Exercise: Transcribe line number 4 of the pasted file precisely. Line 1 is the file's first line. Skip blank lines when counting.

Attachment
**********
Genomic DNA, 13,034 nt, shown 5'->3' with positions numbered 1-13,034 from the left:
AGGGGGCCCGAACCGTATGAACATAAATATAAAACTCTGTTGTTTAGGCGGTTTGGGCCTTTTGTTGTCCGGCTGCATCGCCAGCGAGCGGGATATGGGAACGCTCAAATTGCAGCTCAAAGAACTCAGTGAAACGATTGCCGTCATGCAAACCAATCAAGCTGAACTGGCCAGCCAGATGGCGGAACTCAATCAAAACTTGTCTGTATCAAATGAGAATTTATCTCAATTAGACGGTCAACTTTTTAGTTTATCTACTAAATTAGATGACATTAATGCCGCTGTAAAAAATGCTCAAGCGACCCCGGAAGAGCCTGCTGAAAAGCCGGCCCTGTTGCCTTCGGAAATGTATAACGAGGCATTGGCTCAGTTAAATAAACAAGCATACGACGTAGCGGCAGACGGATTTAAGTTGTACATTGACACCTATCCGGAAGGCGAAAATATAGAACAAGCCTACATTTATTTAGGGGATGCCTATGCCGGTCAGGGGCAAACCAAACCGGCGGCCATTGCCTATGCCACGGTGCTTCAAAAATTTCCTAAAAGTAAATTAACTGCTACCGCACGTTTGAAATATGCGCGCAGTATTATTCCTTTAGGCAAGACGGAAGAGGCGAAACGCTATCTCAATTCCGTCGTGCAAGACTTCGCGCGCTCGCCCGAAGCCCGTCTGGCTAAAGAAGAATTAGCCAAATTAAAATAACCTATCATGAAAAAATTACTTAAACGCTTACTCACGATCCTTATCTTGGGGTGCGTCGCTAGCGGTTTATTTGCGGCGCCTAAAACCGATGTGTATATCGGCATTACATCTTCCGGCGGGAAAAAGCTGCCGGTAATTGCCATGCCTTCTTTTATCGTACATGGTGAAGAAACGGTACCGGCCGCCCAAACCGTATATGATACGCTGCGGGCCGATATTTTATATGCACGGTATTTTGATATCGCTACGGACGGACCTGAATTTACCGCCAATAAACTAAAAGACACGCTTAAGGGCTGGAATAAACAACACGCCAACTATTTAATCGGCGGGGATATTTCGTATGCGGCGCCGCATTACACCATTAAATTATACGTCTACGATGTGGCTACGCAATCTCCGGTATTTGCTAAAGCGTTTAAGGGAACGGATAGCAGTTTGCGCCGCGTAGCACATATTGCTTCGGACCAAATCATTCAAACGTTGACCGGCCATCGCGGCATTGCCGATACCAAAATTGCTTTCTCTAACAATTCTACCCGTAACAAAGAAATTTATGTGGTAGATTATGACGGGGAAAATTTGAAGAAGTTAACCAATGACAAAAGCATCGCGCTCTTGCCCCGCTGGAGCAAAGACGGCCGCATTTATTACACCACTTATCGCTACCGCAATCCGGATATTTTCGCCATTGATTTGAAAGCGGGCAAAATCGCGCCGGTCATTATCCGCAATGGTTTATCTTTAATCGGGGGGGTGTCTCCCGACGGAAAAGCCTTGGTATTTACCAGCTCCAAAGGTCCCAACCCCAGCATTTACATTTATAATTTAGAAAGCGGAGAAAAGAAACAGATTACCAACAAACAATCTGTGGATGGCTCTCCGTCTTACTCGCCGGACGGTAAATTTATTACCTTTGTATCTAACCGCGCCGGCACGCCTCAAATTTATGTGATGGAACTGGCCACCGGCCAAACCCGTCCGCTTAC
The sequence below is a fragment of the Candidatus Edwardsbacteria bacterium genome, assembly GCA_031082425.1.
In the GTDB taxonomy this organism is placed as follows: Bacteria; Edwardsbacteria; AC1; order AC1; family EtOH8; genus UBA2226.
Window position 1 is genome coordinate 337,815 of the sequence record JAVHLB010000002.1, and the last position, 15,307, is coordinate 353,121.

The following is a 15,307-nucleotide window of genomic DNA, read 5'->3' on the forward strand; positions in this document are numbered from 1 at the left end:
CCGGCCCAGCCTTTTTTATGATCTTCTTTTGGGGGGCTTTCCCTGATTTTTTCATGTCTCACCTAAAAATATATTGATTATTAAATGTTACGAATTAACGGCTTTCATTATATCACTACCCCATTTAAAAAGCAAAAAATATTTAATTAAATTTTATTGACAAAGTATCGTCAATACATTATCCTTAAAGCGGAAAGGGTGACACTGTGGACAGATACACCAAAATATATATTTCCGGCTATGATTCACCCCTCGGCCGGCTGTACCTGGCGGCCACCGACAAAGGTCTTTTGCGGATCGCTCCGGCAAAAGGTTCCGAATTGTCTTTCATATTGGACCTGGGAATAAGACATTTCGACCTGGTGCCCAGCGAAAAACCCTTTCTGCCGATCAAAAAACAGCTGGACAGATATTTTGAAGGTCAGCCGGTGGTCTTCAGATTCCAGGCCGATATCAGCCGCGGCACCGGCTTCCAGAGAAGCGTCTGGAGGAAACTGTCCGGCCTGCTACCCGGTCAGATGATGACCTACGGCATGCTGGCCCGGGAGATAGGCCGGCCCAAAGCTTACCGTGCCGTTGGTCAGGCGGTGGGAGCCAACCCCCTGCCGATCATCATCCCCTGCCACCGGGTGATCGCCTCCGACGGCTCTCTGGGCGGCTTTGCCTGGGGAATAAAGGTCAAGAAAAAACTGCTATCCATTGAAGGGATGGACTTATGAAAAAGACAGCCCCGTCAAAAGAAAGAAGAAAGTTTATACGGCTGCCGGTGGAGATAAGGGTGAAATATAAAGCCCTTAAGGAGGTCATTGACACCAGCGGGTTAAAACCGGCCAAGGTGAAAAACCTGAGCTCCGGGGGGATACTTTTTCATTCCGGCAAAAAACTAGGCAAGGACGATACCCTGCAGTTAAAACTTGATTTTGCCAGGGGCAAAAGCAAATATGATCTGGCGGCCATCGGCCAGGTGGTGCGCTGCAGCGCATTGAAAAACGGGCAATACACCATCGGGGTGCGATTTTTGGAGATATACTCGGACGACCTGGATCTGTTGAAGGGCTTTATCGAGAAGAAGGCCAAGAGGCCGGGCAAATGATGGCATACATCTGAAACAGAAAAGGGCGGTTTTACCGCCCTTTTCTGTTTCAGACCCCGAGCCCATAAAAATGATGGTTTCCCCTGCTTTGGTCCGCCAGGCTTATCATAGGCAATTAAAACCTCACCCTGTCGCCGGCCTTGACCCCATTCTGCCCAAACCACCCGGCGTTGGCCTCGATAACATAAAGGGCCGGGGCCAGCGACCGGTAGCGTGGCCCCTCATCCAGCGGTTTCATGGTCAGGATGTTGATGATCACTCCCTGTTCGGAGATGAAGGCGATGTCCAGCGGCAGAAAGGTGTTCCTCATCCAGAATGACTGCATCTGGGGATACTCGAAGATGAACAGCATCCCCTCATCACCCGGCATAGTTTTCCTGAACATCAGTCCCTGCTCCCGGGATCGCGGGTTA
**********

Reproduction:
In the GTDB taxonomy this organism is placed as follows: Bacteria; Edwardsbacteria; AC1; order AC1; family EtOH8; genus UBA2226.